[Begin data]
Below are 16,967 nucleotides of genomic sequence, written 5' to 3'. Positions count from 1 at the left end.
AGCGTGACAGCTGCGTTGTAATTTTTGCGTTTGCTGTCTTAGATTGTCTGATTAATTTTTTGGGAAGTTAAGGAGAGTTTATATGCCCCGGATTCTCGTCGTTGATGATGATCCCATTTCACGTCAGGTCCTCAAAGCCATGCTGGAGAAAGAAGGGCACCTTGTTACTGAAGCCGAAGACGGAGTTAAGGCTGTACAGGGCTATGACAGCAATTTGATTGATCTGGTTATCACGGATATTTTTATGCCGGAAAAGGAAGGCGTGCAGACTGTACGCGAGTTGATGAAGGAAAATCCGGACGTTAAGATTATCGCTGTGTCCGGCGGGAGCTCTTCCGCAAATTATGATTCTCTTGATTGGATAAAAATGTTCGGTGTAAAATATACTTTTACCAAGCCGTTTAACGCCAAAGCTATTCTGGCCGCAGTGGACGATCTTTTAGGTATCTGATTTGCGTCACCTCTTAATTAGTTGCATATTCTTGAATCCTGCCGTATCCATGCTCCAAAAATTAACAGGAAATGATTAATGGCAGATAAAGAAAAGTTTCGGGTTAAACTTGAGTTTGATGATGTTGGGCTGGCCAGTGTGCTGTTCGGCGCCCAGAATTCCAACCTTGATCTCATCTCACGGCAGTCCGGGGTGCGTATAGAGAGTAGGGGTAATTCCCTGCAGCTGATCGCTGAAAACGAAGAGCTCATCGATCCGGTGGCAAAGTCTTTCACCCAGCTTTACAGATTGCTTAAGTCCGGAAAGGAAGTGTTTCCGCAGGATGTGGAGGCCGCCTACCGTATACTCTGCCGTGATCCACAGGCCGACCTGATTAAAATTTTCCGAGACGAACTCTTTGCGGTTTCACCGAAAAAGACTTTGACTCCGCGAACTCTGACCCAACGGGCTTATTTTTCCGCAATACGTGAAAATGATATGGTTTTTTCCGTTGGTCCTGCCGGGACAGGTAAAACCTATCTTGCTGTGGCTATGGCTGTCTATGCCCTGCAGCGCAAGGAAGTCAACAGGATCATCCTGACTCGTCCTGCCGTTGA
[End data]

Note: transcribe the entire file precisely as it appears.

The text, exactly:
Below are 16,967 nucleotides of genomic sequence, written 5' to 3'. Positions count from 1 at the left end.
AGCGTGACAGCTGCGTTGTAATTTTTGCGTTTGCTGTCTTAGATTGTCTGATTAATTTTTTGGGAAGTTAAGGAGAGTTTATATGCCCCGGATTCTCGTCGTTGATGATGATCCCATTTCACGTCAGGTCCTCAAAGCCATGCTGGAGAAAGAAGGGCACCTTGTTACTGAAGCCGAAGACGGAGTTAAGGCTGTACAGGGCTATGACAGCAATTTGATTGATCTGGTTATCACGGATATTTTTATGCCGGAAAAGGAAGGCGTGCAGACTGTACGCGAGTTGATGAAGGAAAATCCGGACGTTAAGATTATCGCTGTGTCCGGCGGGAGCTCTTCCGCAAATTATGATTCTCTTGATTGGATAAAAATGTTCGGTGTAAAATATACTTTTACCAAGCCGTTTAACGCCAAAGCTATTCTGGCCGCAGTGGACGATCTTTTAGGTATCTGATTTGCGTCACCTCTTAATTAGTTGCATATTCTTGAATCCTGCCGTATCCATGCTCCAAAAATTAACAGGAAATGATTAATGGCAGATAAAGAAAAGTTTCGGGTTAAACTTGAGTTTGATGATGTTGGGCTGGCCAGTGTGCTGTTCGGCGCCCAGAATTCCAACCTTGATCTCATCTCACGGCAGTCCGGGGTGCGTATAGAGAGTAGGGGTAATTCCCTGCAGCTGATCGCTGAAAACGAAGAGCTCATCGATCCGGTGGCAAAGTCTTTCACCCAGCTTTACAGATTGCTTAAGTCCGGAAAGGAAGTGTTTCCGCAGGATGTGGAGGCCGCCTACCGTATACTCTGCCGTGATCCACAGGCCGACCTGATTAAAATTTTCCGAGACGAACTCTTTGCGGTTTCACCGAAAAAGACTTTGACTCCGCGAACTCTGACCCAACGGGCTTATTTTTCCGCAATACGTGAAAATGATATGGTTTTTTCCGTTGGTCCTGCCGGGACAGGTAAAACCTATCTTGCTGTGGCTATGGCTGTCTATGCCCTGCAGCGCAAGGAAGTCAACAGGATCATCCTGACTCGTCCTGCCGTTGA